Vancouver residents unfazed by city's first-ever boil-water advisory
Though BC residents are somewhat accustomed to seeing turbid water pouring from their faucets, the week-long boil-water advisory that affected residents of the Greater Vancouver area last November was an anomaly. If Mother Nature deals the lower mainland another blow like the one it dealt this fall, it could happen again, but come 2008, the region's problems will be behind it.
On November 16, public health officials issued a boil-water advisory affecting some two million residents of Vancouver and environs. The advisory was not fully lifted until 12 days later.
"Turbidity is an issue that affects Greater Vancouver's water supply during periods over very, very heavy rainfall," says Bill Morrell, corporate communications division manager for the Greater Vancouver Regional District (GVRD). It is neither an unusual problem, nor is it deeply troubling, he says, as it has little or no significant health impacts.
In fact, it's a province-wide issue, says Richard Taylor, executive director of the Union of British Columbia Municipalities. It's an issue that crops up often in smaller, unincorporated communities.
Most of the province's drinking water is drawn from protected watersheds. Contacted by E-mail, Duncan Ellison, executive director of the Canadian Water and Wastewater Association says, "The general presumption has been that protected watersheds are 'safe' and that all is needed is disinfection."
Though Vancouver got all the attention because of its boil-water advisory, that was an anomaly, says Taylor. If there's a problem, it lies in the smaller systems that are costly to upgrade.
That having been said, drinking water quality for the bulk of the population is high, if only because the population is concentrated in large municipal areas such as the GVRD and the Capital Region with large, well-managed protected reservoirs.
But turbidity is not entirely benign, as it can have an impact on disinfection, and Morrell admits there is a statistical correlation between turbidity and gastroenteritis. That's why the GVRD is nearing completion of a $600 million filtration plant, scheduled to come on stream at the end of 2008, "that will make these kinds of events a thing of the past," says Morrell. Until then, the region will continue to be served by treated but unfiltered drinking water from three reservoirs: Capilano, Seymour and Coquitlam.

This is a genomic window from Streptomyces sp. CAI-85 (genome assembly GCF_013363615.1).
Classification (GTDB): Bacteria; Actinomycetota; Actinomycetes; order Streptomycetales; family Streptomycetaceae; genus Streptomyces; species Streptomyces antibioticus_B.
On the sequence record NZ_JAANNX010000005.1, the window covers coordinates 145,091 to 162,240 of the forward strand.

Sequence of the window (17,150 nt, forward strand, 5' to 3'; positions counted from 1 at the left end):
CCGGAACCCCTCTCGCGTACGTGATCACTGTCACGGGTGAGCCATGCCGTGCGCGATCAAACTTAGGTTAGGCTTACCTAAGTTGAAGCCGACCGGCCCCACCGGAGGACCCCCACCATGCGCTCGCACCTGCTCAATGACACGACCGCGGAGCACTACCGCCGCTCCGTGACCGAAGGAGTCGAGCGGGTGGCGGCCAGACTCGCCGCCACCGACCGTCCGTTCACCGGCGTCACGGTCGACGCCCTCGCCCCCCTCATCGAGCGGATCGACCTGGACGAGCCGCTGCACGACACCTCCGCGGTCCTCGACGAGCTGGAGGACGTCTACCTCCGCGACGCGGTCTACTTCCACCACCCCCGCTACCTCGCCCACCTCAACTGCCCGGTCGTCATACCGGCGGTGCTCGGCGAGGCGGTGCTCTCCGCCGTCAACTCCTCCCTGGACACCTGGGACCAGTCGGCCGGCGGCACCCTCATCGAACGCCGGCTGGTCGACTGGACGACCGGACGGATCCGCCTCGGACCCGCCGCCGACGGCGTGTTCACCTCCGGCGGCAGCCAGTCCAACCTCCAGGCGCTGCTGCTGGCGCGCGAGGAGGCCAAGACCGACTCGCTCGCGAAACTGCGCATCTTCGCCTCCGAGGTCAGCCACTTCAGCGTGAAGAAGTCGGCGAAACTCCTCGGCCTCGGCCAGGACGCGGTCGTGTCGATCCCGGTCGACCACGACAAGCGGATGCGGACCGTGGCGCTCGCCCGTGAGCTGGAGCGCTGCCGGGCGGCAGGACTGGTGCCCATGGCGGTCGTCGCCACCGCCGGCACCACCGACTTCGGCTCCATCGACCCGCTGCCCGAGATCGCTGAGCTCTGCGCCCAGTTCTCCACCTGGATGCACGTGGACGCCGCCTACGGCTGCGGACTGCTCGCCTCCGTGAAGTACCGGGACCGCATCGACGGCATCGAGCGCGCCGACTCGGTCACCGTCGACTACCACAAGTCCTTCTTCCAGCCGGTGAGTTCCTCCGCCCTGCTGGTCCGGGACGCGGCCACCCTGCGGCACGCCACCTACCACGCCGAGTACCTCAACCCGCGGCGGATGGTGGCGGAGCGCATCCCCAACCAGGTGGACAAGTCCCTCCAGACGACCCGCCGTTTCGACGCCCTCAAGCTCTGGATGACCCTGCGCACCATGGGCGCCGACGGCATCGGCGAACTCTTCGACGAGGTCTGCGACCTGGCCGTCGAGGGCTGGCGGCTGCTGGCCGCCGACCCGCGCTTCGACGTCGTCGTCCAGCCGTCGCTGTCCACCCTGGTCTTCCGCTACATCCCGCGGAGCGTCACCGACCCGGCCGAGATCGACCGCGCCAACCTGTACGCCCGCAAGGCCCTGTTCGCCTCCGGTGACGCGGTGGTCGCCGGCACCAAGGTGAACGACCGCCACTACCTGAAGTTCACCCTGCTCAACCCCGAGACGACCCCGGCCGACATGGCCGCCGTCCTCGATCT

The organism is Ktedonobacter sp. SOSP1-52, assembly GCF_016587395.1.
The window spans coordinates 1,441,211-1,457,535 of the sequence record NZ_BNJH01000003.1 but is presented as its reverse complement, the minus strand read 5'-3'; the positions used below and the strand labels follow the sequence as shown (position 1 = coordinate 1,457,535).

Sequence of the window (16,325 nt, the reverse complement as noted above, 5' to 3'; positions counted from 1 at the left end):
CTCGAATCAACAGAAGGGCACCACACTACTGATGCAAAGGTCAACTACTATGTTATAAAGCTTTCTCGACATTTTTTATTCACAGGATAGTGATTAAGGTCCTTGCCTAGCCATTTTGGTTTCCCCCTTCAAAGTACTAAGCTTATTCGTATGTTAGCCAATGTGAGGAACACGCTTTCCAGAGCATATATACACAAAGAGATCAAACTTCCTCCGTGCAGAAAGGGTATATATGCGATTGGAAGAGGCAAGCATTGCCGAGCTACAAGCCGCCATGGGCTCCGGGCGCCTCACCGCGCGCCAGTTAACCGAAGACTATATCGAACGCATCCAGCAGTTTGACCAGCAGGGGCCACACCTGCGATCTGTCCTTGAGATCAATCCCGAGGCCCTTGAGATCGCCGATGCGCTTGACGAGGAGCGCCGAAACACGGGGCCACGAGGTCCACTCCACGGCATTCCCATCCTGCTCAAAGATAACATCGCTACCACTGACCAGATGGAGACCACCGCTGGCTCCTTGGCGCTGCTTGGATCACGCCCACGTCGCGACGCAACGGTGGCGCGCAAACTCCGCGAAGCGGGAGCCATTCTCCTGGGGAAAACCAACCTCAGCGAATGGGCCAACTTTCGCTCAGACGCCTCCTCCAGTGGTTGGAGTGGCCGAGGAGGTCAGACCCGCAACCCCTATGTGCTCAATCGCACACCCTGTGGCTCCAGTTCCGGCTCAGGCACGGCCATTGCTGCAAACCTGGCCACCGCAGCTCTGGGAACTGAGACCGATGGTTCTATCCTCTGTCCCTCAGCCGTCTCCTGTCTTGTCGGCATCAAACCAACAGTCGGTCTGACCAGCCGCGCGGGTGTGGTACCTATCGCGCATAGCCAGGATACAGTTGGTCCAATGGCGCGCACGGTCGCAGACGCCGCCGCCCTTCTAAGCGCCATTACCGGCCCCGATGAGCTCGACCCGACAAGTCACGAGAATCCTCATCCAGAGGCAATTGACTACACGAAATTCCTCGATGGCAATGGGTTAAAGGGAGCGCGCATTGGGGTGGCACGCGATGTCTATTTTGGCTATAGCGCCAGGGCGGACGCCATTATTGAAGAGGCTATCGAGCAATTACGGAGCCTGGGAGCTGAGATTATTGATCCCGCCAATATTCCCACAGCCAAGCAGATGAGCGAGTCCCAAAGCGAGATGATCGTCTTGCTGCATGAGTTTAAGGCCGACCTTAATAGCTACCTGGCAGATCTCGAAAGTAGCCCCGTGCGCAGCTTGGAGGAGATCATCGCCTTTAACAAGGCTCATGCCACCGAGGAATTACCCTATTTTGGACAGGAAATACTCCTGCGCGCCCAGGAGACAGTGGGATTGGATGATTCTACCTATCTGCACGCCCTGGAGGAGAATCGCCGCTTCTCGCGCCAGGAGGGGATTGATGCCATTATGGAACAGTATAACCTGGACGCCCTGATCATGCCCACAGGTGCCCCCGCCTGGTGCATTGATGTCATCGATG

In consultation with public health authorities, the GVRD has adopted a policy of increasing disinfection when turbidity reaches 1 NTU (nephlometric turbidity unit, which measures the opacity of the water). A public notice goes out at 5 NTU, mainly for the benefit of persons with compromised immune systems. Morrell says this happens once or twice a year.
But last November's record rainfall caused unusual runoff into the region's reservoirs. "We were seeing numbers in the Capilano and Seymour reservoirs approaching 70 NTU," says Morrell, "and in the streams that feed the reservoirs, numbers like 300 NTU, which is like chocolate milk.
"This is the first boil-water advisory that's ever been issued in Greater Vancouver," Morrell notes. But "at no time was the microbiological quality of the water a problem." The water was unattractive, but not necessarily unhealthy.
The boil-water advisory was issued by public health authorities "in an abundance of caution."
Citizens seemed to take it in stride. Morrell says he was the point of contact for media and for much of the public. The number of public complaints (as opposed to inquiries) was negligible.